Milpitas Wash Wilderness HP
Well BM P500
Peak 1,340ft P500
Peak 1,180ft P300
Peak 1,118ft P300
Peak 1,420ft
Peak 1,341ft P300
Peak 1,853ft P300

Dec 12, 2019
Story Photos / Slideshow Maps: 1 2 3 4 GPX Profiles: 1 2 3 4


With a few days remaining of my birthday desert trip, I was camped off SR78 on Milpitas Wash Rd with plans to hit up a few Wilderness highpoints. Following that, I paid a visit to the Palo Verde and McCoy Mountain ranges, tagging a handful of minor summits found in each.

Milpitas Wash Wilderness HP

As the name suggests, this Wilderness covers a vast tract of the Milpitas Wash on the west side of the highway. Unfortunately, it doesn't take in any real summits, leaving the highpoint to be the very unexciting southwest corner of the Wilderness. One drives about 5mi from the highway west on Midway Well Rd to reach it, the "highpoint" found just off the road. It's pretty flat all around with no noticecable point in the broad wash higher than another. Take your pick.

Well BM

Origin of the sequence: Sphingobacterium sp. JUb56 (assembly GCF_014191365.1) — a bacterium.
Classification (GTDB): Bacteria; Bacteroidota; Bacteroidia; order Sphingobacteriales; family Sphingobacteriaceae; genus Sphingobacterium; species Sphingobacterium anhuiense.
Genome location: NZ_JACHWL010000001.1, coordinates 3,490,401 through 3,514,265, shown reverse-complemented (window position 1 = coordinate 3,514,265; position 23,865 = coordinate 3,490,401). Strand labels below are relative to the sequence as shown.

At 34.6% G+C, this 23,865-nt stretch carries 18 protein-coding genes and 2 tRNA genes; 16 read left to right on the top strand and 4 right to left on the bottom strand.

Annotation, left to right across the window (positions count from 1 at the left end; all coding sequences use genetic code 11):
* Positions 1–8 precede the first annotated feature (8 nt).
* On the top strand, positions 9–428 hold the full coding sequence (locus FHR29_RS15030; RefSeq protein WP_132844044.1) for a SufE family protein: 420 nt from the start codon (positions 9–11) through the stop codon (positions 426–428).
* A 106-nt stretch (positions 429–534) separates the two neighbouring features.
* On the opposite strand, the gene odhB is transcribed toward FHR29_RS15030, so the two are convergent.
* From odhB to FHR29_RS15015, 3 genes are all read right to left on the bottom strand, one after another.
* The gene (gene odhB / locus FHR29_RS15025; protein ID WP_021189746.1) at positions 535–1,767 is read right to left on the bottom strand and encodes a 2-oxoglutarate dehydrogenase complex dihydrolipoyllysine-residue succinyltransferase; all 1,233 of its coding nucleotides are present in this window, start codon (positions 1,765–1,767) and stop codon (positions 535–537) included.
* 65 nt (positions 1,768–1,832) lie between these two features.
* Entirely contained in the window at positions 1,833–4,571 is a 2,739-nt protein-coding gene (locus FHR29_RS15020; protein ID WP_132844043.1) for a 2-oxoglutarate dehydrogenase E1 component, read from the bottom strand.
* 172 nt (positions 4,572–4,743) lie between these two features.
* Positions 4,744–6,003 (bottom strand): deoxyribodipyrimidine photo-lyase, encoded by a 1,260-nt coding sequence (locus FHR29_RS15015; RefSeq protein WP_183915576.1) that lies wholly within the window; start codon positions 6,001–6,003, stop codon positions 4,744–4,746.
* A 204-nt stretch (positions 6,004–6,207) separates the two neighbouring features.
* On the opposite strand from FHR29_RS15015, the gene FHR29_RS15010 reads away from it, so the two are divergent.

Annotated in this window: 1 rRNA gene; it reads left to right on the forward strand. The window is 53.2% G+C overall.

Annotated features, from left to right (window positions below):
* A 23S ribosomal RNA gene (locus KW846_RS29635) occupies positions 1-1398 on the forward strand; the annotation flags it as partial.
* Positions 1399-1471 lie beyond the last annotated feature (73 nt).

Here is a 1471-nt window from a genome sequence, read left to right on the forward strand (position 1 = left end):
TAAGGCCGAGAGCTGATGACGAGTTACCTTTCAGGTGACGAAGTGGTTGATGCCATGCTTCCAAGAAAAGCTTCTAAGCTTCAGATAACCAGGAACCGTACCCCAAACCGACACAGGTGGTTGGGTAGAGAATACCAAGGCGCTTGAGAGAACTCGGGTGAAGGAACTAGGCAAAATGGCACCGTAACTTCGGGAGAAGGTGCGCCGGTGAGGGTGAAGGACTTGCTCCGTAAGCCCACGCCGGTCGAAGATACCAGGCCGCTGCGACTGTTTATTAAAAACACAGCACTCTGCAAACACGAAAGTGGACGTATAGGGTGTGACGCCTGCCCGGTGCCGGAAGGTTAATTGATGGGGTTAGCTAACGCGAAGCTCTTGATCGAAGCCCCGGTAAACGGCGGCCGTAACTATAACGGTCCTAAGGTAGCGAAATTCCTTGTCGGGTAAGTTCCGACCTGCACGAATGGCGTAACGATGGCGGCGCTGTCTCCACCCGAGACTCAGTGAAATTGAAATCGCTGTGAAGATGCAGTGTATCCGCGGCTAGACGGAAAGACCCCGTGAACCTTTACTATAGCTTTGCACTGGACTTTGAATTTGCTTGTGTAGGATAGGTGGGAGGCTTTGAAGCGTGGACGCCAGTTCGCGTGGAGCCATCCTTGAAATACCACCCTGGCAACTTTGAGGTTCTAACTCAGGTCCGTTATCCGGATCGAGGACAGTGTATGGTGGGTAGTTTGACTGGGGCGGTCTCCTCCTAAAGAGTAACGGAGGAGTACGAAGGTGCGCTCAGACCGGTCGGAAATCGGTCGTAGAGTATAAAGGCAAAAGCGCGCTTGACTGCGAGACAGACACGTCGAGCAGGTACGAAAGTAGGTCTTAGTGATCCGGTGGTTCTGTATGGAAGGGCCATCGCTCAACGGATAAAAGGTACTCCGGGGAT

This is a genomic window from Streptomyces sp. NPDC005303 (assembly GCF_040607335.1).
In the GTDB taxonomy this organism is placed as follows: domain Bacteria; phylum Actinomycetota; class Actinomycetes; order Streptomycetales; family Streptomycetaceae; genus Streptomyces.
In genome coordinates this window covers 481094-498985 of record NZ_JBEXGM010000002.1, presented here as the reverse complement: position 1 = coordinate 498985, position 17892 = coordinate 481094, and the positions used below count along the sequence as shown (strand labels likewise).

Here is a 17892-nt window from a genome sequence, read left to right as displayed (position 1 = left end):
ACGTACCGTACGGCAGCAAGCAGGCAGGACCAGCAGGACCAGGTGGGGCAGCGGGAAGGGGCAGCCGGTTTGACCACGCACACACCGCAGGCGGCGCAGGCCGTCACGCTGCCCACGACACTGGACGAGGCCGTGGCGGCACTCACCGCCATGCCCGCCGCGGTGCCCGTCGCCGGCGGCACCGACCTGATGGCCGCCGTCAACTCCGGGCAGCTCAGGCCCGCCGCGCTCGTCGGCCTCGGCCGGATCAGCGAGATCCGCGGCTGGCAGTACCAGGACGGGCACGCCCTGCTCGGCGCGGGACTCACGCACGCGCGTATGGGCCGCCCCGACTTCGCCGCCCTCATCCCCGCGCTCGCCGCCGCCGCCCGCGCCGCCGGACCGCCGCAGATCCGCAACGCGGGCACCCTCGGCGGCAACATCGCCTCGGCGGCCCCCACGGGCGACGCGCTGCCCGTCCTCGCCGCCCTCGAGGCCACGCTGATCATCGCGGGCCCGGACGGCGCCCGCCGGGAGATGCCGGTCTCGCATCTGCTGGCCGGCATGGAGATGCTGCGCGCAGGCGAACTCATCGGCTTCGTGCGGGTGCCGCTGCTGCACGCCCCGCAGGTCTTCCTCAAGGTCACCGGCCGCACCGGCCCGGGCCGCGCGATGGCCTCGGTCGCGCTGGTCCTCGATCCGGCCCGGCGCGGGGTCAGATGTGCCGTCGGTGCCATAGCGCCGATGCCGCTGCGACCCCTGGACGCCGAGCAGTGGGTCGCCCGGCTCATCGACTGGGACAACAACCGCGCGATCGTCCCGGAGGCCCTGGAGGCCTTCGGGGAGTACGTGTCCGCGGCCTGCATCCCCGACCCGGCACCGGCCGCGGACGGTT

This is the highpoint of the Buzzard Roost Wilderness. Richard Carey had visited in 2015 and left a set of wayopoints on PB. I didn't use his route, but the starting point was a good one, with a turnout on the west side of the highway. As Richard points out, the trick is to minimize the number of ups and downs on the way to Well BM as one navigates the many small ridges and washes. Luckily cross-country is easy and the ridges aren't all that high. I followed up one set of drainages flowing west before cresting a low rise to another set of washes flowing north. As I got close to the peak, the drainage I followed split in two with neither fork seeming the obvious choice, so I simply started up the ridge between them. This worked nicely, perhaps not the easiest way to the summit, but a scenic one, some class 3 rock encountered along the way. Of note were the high number of ocotillo that were in bloom, in sharp contrast to those we'd seen in AZ earlier in the week. There are two summits to the peak, though this is not indicated on the topo map. The benchmark and register found on the northern one, but the southern one is 4-5ft higher and has its own summit cairn. There was a paper scrap from a 1970 visit along with a newer register left by Carey, no other entries until my arrival. I descended a ridge and gully west off the south summit, taking a more southerly route back to the highway which seemed to work just as well. I spent two hours covering a bit under 4mi on the roundtrip effort.